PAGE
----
Format

Send to

Choose Destination
Dev Genes Evol. 2008 Sep;218(9):491-504. doi: 10.1007/s00427-008-0243-y. Epub 2008 Aug 20.

Identification of stage-specific larval camouflage associated genes in the swallowtail butterfly, Papilio xuthus.

Author information

1
Department of Integrated Biosciences, Graduate School of Frontier Sciences, The University of Tokyo, Bioscience Bldg. 501, Kashiwa, Chiba, 277-8562, Japan.

Abstract

The swallowtail butterfly Papilio xuthus changes its larval body pattern dramatically during the fourth ecdysis. The penultimate (fourth) instar larvae mimic bird droppings that have many tubercle structures on their surface, whereas the final (fifth) instar larvae have a green camouflage color. To identify the genes involved in stage-specific larval mimicry markings, we compared the epidermal messenger ribonucleic acid expression between the third and fourth molts of P. xuthus using a complementary deoxyribonucleic acid subtraction method. After analyzing 2,072 clones from two subtractive libraries, we obtained 31 and 64 candidate genes for final (Fsg) or penultimate instar-specific genes (Psg), respectively. The expression pattern of each gene was examined by reverse transcriptase polymerase chain reaction and in situ hybridization. Among Fsgs, Fsg02 and Fsg20 were expressed in the presumptive green region only during the fourth molt, suggesting that these two genes were correlated with green coloration in the final instar. Among Psgs, 11 cuticular protein genes were expressed specifically in the tubercle structures during the third molt. These genes are likely to be involved in the formation of the unique tubercle structures observed in the juvenile instar. We found that genes with similar expression patterns do not necessarily share the same protein motifs and vice versa. This study provides novel molecular markers and insights into the molecular mechanisms of the larval color pattern and body shape.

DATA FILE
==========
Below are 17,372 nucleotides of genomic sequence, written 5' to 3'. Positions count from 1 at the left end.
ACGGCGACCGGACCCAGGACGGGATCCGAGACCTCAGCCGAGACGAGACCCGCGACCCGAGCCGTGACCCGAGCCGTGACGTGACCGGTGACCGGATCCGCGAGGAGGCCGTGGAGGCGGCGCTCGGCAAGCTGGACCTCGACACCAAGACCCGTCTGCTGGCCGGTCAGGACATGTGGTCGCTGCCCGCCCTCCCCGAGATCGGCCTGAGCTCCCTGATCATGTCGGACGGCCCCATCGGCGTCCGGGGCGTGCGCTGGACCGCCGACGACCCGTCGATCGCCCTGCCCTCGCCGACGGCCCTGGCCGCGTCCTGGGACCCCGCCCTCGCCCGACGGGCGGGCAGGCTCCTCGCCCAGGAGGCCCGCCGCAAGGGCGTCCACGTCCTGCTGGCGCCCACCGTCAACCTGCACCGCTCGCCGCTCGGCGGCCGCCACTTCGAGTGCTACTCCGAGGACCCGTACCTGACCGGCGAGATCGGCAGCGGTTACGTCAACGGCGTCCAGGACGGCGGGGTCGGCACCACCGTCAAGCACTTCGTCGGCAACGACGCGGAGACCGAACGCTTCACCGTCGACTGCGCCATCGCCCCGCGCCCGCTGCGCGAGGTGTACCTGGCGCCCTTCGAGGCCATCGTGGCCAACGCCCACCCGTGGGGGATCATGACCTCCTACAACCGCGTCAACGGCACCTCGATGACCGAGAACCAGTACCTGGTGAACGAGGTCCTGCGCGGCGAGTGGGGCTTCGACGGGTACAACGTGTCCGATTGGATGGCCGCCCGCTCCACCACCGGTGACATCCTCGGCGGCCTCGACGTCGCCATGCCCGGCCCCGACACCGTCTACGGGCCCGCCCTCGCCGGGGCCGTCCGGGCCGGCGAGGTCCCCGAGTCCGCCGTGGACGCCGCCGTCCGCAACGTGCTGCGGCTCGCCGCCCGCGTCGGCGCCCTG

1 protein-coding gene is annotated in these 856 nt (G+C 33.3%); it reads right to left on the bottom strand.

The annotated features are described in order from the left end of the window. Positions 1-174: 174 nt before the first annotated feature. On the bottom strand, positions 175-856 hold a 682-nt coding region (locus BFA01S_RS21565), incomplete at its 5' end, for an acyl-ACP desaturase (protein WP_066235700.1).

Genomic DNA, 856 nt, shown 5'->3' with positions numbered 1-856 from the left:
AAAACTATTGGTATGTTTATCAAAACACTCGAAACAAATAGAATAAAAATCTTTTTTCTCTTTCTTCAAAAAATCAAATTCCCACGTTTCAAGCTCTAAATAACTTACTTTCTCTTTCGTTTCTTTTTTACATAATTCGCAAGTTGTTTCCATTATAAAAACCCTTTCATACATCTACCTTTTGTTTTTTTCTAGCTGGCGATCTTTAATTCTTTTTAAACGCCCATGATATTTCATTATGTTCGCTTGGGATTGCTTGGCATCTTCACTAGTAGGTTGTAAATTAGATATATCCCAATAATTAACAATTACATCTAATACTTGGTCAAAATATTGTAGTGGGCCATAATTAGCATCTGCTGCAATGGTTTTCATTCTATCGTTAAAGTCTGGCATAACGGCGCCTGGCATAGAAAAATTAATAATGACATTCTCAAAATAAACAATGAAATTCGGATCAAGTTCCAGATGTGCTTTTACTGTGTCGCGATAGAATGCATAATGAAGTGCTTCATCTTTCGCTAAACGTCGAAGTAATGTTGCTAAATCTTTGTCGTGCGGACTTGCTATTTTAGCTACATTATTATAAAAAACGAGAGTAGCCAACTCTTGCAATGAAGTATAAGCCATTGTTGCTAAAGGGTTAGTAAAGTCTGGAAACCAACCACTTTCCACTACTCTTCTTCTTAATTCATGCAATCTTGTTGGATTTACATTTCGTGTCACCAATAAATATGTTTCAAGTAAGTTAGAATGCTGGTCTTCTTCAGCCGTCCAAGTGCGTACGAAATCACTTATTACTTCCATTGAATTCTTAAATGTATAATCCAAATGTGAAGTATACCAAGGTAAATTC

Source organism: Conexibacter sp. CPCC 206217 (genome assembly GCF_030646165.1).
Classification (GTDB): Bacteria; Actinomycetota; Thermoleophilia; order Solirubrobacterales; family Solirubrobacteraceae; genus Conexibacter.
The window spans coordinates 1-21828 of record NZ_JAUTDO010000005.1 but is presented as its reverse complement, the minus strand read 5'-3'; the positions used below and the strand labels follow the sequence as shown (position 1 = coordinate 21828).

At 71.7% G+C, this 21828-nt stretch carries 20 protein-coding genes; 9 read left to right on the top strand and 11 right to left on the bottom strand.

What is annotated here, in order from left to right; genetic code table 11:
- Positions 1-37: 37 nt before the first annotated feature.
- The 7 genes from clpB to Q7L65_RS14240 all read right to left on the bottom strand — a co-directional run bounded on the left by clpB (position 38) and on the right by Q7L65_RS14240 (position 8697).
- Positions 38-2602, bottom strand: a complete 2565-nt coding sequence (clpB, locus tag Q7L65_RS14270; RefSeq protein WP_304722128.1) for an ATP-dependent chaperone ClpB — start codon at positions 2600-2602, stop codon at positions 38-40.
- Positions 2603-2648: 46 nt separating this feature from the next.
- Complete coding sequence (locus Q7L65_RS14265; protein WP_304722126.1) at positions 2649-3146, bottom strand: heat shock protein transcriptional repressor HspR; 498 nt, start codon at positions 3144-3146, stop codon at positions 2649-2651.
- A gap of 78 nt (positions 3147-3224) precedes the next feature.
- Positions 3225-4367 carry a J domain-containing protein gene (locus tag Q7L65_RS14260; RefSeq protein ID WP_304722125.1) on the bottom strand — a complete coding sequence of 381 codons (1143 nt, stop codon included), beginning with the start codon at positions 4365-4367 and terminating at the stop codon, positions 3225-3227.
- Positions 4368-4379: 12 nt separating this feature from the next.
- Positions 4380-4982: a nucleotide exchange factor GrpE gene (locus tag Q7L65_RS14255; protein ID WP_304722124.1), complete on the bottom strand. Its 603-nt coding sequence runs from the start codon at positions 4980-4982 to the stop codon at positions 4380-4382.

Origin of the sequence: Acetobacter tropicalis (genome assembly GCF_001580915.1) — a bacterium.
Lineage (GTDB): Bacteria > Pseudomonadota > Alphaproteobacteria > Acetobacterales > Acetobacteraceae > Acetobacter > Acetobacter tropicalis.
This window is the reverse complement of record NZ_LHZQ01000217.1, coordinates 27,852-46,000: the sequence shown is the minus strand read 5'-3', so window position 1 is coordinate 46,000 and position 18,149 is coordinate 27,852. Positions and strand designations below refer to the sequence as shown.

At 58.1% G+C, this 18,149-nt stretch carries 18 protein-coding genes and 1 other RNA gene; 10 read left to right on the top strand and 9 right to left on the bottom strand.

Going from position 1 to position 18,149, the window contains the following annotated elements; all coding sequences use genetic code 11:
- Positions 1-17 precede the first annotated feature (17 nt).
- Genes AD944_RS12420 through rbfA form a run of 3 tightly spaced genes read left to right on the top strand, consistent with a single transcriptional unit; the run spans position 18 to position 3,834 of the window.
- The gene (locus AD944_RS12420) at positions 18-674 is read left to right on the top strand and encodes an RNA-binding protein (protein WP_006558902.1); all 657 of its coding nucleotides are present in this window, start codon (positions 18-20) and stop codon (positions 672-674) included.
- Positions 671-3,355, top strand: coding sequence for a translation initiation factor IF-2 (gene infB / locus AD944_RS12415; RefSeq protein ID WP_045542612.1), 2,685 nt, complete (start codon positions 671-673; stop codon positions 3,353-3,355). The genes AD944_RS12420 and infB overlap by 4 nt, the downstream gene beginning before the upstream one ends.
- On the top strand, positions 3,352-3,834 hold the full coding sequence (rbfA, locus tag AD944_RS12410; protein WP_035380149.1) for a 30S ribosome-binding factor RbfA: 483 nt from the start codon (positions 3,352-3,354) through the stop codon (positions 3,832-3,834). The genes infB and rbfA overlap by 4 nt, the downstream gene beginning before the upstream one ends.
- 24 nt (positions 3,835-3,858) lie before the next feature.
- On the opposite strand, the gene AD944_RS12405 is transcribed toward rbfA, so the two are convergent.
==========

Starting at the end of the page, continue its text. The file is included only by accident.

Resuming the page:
PMID:
18712529
DOI:
10.1007/s00427-008-0243-y
[Indexed for MEDLINE]

Supplemental Content

Full text links

Icon for Springer
Loading ...
Support Center